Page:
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Review: British comedy 'Swimming With Men' sinks fast

Review: British comedy 'Swimming With Men' sinks fast
Rob Brydon in the movie "Swimming With Men." (Sundance Selects)

Cut from the same crowd-coddling cloth as “The Full Monty,” Oliver Parker’s “Swimming with Men” is a lazily formulaic male-bonding comedy about a group of British blokes-turned-synchronized swimmers that feels like it has arrived about 20 years past its prime.

Meet Eric (Rob Brydon), a dour, self-pitying accountant in full mid-life crisis mode whose preferred method of de-stressing involves sitting on the bottom of his local indoor pool.

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One day, while assuming said position, he meets a group of guys of various ages (Rupert Graves and Adeel Akhtar among them) struggling to perform a smooth rotation, and in return for his providing pivot pointers, Eric’s invited to join their synchro swim team just in time to compete in the World Championships in Milan.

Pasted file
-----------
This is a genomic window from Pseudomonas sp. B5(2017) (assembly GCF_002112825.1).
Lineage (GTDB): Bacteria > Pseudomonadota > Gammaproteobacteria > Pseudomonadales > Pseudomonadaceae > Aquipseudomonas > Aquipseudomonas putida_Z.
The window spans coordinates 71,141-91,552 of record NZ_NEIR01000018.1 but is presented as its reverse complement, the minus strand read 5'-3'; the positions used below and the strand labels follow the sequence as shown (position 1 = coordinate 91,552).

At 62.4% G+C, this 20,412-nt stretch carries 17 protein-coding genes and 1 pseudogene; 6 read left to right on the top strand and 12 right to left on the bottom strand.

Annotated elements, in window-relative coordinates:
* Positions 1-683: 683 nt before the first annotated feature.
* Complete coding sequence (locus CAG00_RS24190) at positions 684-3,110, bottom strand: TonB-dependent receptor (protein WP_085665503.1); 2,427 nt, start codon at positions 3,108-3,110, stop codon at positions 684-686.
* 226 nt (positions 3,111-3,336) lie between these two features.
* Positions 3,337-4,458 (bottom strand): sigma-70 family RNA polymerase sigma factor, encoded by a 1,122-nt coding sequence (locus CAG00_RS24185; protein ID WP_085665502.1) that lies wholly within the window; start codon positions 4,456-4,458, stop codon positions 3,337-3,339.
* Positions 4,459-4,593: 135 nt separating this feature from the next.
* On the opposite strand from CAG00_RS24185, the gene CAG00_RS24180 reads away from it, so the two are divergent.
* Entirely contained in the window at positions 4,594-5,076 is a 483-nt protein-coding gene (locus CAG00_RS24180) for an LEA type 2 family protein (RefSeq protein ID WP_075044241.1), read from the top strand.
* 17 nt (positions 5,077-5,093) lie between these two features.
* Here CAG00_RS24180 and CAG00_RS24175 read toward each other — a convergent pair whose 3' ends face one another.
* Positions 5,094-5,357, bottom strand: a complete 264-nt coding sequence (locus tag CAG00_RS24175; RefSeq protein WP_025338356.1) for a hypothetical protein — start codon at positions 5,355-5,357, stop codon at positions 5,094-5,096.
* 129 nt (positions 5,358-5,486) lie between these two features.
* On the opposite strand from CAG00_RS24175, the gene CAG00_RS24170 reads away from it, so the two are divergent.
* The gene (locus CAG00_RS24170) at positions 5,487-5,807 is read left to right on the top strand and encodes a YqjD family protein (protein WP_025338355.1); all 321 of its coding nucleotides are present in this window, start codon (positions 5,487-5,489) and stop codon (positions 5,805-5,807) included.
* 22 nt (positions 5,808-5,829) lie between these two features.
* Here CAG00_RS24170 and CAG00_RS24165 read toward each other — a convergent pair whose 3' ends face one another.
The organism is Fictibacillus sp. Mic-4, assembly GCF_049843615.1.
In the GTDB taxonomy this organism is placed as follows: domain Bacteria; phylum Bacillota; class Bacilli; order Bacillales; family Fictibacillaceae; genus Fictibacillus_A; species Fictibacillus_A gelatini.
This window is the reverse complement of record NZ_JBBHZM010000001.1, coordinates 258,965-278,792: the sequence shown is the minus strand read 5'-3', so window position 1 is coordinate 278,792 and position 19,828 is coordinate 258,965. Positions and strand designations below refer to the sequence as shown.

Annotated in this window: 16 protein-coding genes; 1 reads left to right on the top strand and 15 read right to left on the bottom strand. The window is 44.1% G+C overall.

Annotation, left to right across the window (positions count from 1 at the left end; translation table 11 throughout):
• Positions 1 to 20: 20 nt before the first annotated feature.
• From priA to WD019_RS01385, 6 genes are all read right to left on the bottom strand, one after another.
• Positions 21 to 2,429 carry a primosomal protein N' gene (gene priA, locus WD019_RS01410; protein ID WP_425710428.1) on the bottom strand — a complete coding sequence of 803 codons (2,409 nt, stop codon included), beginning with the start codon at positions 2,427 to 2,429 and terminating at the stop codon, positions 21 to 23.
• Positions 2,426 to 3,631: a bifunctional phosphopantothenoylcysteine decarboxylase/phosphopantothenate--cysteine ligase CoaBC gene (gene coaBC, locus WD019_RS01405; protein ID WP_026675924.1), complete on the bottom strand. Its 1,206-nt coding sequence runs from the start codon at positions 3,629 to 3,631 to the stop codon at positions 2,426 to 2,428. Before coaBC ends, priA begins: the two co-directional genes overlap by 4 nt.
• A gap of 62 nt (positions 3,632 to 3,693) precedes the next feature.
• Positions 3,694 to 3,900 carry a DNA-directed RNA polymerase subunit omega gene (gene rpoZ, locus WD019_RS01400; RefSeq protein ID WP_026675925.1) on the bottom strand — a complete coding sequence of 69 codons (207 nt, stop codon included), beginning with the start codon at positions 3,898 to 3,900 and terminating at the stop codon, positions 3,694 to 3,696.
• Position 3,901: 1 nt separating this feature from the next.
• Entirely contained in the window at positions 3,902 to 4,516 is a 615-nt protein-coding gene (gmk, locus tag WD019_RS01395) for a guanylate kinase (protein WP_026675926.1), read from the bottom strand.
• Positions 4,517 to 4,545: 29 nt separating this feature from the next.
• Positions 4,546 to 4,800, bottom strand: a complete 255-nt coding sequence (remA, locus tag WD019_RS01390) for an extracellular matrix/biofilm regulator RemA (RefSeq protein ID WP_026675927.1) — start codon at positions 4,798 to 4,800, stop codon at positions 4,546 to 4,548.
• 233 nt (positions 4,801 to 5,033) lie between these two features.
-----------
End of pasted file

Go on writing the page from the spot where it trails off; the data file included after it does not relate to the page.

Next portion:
You don’t need a pair of diving goggles to see where all this is going.

Based on the 2010 documentary, “Men Who Swim,” which followed a group of Swedish middle-aged male competitive synchronized swimmers, the production assumes the mere sight of pasty, pudgy dad bods attempting to pull off a “Wilting Flower” will throw audiences into convulsions.

Given character development residing strictly in the shallow end and sample dialogue such as, “What goes in the pool, stays in the pool,” is it possible to expect anything beyond the experience making Eric into a better man, husband and father?

Don’t hold your breath.

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‘Swimming with Men’

Not rated

Running time: 1 hour, 36 minutes

Playing: Starts Friday, Arena Cinelounge, Hollywood: Laemmle Monica Film Center, Santa Monica

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